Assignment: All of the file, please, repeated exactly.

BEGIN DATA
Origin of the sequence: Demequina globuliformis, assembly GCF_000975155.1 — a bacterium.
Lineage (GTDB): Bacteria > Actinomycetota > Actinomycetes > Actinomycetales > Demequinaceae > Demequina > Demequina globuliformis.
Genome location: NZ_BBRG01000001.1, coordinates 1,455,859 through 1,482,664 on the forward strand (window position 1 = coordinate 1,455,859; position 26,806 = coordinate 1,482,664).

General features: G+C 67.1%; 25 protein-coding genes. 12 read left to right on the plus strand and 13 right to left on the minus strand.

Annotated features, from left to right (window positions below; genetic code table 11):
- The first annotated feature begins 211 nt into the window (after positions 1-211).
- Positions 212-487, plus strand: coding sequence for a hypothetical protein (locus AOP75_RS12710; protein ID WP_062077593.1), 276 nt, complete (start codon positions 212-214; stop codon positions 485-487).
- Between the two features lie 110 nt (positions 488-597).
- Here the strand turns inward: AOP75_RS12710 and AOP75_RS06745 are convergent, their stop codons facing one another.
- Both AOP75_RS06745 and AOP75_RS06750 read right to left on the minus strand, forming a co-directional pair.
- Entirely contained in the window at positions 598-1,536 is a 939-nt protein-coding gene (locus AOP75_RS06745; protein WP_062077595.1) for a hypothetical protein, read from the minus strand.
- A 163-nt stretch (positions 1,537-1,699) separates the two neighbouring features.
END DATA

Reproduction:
Origin of the sequence: Demequina globuliformis, assembly GCF_000975155.1 — a bacterium.
Lineage (GTDB): Bacteria > Actinomycetota > Actinomycetes > Actinomycetales > Demequinaceae > Demequina > Demequina globuliformis.
Genome location: NZ_BBRG01000001.1, coordinates 1,455,859 through 1,482,664 on the forward strand (window position 1 = coordinate 1,455,859; position 26,806 = coordinate 1,482,664).

General features: G+C 67.1%; 25 protein-coding genes. 12 read left to right on the plus strand and 13 right to left on the minus strand.

Annotated features, from left to right (window positions below; genetic code table 11):
- The first annotated feature begins 211 nt into the window (after positions 1-211).
- Positions 212-487, plus strand: coding sequence for a hypothetical protein (locus AOP75_RS12710; protein ID WP_062077593.1), 276 nt, complete (start codon positions 212-214; stop codon positions 485-487).
- Between the two features lie 110 nt (positions 488-597).
- Here the strand turns inward: AOP75_RS12710 and AOP75_RS06745 are convergent, their stop codons facing one another.
- Both AOP75_RS06745 and AOP75_RS06750 read right to left on the minus strand, forming a co-directional pair.
- Entirely contained in the window at positions 598-1,536 is a 939-nt protein-coding gene (locus AOP75_RS06745; protein WP_062077595.1) for a hypothetical protein, read from the minus strand.
- A 163-nt stretch (positions 1,537-1,699) separates the two neighbouring features.